Composite applications framework links ERP and manufacturing operations

While manufacturing execution systems (MES) now comprise a $1-billion market, the solutions don't always fit today's requirements, says Simon Jacobson, an analyst with Boston-based AMR Research. At least not yet. “The market is growing, but no one has emerged as a leader,” Jacobson says.

By Jim Fulcher, contributing editor August 1, 2007

While manufacturing execution systems (MES) now comprise a $1-billion market, the solutions don’t always fit today’s requirements, says Simon Jacobson, an analyst with Boston-based AMR Research .

At least not yet.

“The market is growing, but no one has emerged as a leader,” Jacobson says. “There isn’t a company that dominates the MES space the way SAP dominates ERP. SOA [service-oriented architecture] is being applied to the plant operations space, but we’re still in the initial stages. There’s a huge opportunity for service providers to use manufacturing SOA to construct composite applications that close the gap between ERP and manufacturing operations.”

Sandeep Kishore
, senior VP, high-tech and manufacturing for HCL Technologies, says squeezing costs out of manufacturing to produce more at less cost is no longer a competitive business strategy.

One company taking that approach is HCL Technologies , an Indian global engineering, IT services, and business process outsourcing firm serving the high-tech, semiconductor, aerospace, automotive, and life-sciences industries. Its Synchronized Applications (SynAps) for Manufacturers Framework enables companies to build, deploy, and integrate disparate systems in the IT manufacturing value chain.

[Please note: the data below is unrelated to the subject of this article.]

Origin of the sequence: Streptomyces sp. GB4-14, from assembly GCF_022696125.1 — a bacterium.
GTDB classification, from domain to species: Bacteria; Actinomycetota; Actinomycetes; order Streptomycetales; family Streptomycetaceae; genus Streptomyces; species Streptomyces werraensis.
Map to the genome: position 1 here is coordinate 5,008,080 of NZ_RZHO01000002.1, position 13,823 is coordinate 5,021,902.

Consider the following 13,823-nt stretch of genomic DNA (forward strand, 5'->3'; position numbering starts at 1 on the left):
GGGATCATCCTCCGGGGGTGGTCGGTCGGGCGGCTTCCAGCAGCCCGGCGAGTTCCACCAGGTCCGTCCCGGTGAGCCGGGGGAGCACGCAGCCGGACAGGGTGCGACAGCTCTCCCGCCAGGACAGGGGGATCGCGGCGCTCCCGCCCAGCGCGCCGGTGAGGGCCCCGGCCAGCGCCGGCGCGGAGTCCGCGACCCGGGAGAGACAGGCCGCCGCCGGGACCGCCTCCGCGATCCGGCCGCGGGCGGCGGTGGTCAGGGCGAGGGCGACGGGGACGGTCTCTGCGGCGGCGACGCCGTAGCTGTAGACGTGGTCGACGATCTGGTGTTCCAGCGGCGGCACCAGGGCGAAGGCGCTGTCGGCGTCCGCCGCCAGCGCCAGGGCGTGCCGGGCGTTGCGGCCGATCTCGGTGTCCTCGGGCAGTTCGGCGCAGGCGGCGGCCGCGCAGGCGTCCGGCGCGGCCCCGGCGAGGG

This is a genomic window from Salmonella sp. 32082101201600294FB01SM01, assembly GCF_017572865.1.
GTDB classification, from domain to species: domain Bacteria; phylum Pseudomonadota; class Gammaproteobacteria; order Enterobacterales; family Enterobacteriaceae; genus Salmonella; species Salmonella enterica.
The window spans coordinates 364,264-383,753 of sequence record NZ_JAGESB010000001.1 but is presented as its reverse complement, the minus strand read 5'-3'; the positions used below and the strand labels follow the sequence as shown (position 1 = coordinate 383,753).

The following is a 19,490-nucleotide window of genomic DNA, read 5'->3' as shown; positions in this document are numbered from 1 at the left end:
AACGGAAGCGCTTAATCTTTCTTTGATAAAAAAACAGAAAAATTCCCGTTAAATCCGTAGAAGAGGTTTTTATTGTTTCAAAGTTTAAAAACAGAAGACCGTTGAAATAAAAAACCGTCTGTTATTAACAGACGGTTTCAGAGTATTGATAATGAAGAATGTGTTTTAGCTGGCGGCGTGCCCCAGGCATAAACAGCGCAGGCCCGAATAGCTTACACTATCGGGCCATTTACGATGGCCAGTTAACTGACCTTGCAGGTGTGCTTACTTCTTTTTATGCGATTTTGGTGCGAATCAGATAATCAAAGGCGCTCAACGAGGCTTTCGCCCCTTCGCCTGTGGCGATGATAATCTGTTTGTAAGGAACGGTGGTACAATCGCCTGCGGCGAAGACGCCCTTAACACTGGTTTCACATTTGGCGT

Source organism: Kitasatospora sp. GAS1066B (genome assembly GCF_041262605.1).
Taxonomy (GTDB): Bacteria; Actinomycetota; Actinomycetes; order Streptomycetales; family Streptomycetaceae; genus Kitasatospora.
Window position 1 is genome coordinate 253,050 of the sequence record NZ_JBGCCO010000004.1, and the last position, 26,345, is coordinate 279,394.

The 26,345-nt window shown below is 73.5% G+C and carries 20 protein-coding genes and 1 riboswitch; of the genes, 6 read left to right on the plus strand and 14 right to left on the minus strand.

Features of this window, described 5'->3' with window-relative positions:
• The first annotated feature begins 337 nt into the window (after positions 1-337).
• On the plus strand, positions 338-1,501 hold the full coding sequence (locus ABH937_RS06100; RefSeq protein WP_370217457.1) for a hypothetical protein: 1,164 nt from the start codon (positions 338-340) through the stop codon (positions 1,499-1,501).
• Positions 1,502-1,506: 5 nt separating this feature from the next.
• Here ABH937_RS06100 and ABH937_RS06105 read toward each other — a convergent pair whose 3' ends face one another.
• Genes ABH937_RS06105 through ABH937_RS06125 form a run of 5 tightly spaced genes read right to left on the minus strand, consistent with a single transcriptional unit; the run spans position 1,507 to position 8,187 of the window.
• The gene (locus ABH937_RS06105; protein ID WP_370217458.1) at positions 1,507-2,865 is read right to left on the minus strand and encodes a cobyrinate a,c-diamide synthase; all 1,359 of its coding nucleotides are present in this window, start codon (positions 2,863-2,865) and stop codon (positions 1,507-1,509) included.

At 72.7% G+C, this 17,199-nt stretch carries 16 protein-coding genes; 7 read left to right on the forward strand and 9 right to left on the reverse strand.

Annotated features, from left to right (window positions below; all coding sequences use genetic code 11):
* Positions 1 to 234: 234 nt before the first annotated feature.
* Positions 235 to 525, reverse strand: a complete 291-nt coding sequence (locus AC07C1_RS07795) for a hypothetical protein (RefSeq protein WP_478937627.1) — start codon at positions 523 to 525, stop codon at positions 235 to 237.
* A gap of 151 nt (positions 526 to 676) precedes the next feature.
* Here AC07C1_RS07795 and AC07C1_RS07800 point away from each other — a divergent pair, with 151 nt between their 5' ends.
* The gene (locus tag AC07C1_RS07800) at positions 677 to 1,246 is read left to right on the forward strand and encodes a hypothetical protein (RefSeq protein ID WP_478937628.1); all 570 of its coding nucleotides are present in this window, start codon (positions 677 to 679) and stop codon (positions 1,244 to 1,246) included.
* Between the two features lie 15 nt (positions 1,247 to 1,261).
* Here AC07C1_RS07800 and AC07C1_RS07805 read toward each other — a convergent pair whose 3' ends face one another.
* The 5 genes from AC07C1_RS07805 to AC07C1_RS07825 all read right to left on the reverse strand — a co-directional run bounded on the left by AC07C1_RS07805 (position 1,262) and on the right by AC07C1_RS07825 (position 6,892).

“SynAps is a composition framework that has the potential to build out specific manufacturing capability,” Jacobson explains. “Companies could use it, for example, to develop WIP [work-in-process] tracking capabilities, eliminate bottlenecks, and synchronize master data used for ERP and manufacturing.”

According to Sandeep Kishore, senior VP, high-tech and manufacturing, HCL Technologies, squeezing costs out of manufacturing to produce more at less cost is no longer a competitive business strategy.

“Companies today compete as supply chains—not as individual entities—which means transitioning from conventional cost-focused manufacturing to collaborative manufacturing that links the entire value chain, including customers, suppliers, partners, regulatory agencies, and engineering,” Kishore says. “With SynAps, HCL enables manufacturers to combine multiple elements of their value chains and realize significant returns as a result of improved productivity.”

There are two chief means of achieving those improvements, Kishore says.

The first is to enhance the efficiency of existing operations by managing systems better, which leads to fewer defects, lower manufacturing cost per unit, and increased profits.

The second is to improve collaboration by establishing tighter visibility into the supply chain, which leads to better understanding of the key constraints, inventory cost reduction, enhanced communication, and increased profits.